8. Dirty Rotten Stinking Rich by Warrant

Fugazi and friends
Fugazi and friends

Not an especially subtle image, this. Warrant's debut album boasted a painting by Mark Ryden, depicting the fattest of all fat cats, a man called Fugazi (according to the album sleeve notes), who grows dollar bills out of his head, smokes a dollar bill cigar, has a dollar bill shirt collar and dollar sign tie, has gold teeth and wears a diamond earring. For a hungry band hoping to make their mark, it's a statement of naked ambition, riddled with disgust.
There are two hidden details that you can only see if you turn the album upside down and look at the portly tycoon's ear. Around the edge of his ear-hole, there's an image of a woman, whose head is just below the diamond earring, and her hair tumbles down the side of his temple. So, an unabashed image of the rewards available to would-be rock stars, right? Well, not quite. Just across from the ear lady, there's also a very angry looking bird leaning in to peck this fellow's eye out.
Fugazi and friends
Fugazi and friends

9. Dangerous by Michael Jackson

A second entry by Mark Ryden to this list, and this time there is an astonishing firework display of symbolism on offer. The theme appears to be the discord between a life in showbiz - with dog kings and bird queens and regal white elephants being ridden by clowns - and its dark underbelly. PT Barnum, the great circus entrepreneur, appears at the bottom, opposite a child holding the skull of a great beast. There are elements recognisable from the tabloid view of Michael Jackson's life - the Neverland rollercoaster, the crowned chimpanzee above his eyes, the regal portrait - but his body is mostly hidden.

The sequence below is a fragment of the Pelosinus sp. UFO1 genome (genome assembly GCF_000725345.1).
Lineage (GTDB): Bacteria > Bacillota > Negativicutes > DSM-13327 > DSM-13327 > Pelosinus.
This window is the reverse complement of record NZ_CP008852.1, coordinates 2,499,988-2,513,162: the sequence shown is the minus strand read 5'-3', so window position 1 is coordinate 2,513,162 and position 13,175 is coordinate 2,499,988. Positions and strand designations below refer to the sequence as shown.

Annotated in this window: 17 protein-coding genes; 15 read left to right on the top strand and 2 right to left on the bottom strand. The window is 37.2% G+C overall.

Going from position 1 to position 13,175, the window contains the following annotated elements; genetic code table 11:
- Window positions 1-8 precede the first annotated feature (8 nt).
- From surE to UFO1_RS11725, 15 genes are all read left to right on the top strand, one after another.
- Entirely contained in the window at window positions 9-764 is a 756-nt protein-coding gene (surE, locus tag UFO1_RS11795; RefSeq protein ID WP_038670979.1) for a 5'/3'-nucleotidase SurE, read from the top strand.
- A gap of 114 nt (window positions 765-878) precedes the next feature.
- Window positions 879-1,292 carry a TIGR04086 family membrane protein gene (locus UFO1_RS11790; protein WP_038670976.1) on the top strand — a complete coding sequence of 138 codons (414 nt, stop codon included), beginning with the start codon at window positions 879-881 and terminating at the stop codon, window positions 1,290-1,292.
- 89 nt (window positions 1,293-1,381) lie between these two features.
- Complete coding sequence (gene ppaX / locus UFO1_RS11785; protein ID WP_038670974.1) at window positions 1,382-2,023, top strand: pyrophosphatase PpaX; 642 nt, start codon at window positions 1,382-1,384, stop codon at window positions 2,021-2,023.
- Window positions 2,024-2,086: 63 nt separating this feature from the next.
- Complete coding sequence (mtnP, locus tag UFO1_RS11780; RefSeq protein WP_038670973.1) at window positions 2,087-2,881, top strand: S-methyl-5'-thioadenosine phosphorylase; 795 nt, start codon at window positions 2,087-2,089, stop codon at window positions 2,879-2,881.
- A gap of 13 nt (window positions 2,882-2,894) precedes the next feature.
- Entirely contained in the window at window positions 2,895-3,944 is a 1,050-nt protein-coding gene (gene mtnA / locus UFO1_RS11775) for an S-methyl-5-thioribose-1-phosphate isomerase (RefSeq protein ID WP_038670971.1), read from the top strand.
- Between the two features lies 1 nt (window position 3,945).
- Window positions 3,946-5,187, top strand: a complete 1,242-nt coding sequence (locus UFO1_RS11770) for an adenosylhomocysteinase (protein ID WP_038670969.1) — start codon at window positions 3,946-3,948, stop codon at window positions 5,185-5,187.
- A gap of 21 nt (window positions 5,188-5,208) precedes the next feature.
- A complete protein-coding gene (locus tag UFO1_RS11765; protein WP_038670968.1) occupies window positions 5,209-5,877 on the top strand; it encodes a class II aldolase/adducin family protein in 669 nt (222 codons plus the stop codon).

Ryden has depicted Michael - the most famous person in the world at the time - as a guarded circus artist who has seen glory and the machinery involved in making it happen. Fans have scoured the cover for signs and signifiers, claiming references to everything from the Masons to the Illuminati, but the most likely explanation is that Michael felt a bit trapped by all the hoopla and wanted to tell people that fame isn't everything, while maintaining his position as King of Pop.

10. Blackstar by David Bowie

Thanks to a revival in vinyl sales and the tragic circumstances surrounding its release, no album has been as ripely mined for information - Easter eggs, design clues, hidden messages - as Bowie's Blackstar. Some are easy to spot - those fragmented stars at the bottom of the cover spell out 'Bowie' - and others require special equipment. The album is said to glow blue under ultraviolet light, stars appears if you leave the sleeve in direct sunlight and if you connect the biggest dots of the constellation that appears, you can draw a pretty convincing star man (waiting in the sky).
Spin collated most of the effects people have found by playing light across the surface of the vinyl too, but fans are warned not to devote too much energy to hunting for answers online. The album's designer Jonathan Barnbrook recently told NME: "There is something else which I may reveal in future, I may not. The thing is, it’s not a competition. It’s like 'oh, you’ve discovered it, here’s your prize'. We live in a world where everything is verified by going online. People tweet me, and I don’t answer them. I think the creative process of putting those elements together and coming up with a reason what the secret message is, actually is something that he absolutely would have approved of."

source: http://www.bbc.co.uk/music/articles/aa71ef02-e81e-45bb-81be-94cec091c944?intc_type=singletheme&intc_location=music&intc_campaign=iplayerfooter&intc_linkname=article_10albumcovers_contentcard6